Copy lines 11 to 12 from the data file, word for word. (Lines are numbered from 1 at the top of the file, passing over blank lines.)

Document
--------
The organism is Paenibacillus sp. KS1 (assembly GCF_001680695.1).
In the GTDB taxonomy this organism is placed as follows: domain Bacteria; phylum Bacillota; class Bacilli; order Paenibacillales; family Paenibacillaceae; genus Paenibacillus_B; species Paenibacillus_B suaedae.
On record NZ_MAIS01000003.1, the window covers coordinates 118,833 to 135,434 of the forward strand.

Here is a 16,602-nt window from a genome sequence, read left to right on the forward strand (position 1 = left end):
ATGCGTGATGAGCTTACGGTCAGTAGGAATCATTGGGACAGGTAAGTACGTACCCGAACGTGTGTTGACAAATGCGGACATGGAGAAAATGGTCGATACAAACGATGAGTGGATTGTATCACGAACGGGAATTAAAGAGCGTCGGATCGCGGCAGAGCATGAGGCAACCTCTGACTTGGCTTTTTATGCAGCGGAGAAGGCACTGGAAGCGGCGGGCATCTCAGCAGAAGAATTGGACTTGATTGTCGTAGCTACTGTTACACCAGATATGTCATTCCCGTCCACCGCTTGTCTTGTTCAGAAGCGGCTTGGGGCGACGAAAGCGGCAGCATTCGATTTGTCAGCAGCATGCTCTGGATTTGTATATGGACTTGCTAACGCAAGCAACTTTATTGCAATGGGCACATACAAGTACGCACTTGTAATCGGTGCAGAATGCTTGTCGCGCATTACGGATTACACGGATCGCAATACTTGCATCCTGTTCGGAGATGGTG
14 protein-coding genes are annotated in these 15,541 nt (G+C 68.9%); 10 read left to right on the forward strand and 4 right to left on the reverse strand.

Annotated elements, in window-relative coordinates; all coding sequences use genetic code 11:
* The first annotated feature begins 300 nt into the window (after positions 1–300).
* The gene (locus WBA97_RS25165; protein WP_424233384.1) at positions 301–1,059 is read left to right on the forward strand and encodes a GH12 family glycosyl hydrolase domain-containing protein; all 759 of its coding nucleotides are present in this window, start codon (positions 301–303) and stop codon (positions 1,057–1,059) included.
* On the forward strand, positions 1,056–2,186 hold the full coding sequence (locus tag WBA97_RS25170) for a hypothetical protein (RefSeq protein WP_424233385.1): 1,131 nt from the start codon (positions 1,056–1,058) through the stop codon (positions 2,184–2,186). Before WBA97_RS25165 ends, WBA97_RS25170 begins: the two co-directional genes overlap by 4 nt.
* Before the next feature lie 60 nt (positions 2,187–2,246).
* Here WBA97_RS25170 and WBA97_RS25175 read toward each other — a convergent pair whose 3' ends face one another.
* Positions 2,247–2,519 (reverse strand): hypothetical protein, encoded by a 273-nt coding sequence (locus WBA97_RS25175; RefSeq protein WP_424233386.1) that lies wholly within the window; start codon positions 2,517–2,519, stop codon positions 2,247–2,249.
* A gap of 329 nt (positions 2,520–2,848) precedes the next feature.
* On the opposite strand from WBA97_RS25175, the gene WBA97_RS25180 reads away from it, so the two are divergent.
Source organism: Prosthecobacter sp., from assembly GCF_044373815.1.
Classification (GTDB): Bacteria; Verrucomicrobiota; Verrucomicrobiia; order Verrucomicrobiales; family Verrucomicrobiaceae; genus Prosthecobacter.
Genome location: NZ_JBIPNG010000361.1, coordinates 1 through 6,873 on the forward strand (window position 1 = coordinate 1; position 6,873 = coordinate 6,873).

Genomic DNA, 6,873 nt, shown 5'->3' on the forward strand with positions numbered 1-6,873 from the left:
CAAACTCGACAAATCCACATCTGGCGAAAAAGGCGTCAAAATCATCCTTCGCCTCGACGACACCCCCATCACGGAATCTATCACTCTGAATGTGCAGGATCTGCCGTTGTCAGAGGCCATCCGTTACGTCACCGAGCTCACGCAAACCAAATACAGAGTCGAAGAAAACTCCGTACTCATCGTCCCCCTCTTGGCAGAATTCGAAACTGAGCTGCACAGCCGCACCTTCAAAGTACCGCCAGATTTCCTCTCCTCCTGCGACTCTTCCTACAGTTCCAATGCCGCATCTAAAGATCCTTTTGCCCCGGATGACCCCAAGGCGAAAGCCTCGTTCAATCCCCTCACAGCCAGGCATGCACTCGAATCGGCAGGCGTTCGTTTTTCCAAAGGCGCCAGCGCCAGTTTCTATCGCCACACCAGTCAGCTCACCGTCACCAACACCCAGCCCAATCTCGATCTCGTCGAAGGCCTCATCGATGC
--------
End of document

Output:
* Before the next feature lie 60 nt (positions 2,187–2,246).
* Here WBA97_RS25170 and WBA97_RS25175 read toward each other — a convergent pair whose 3' ends face one another.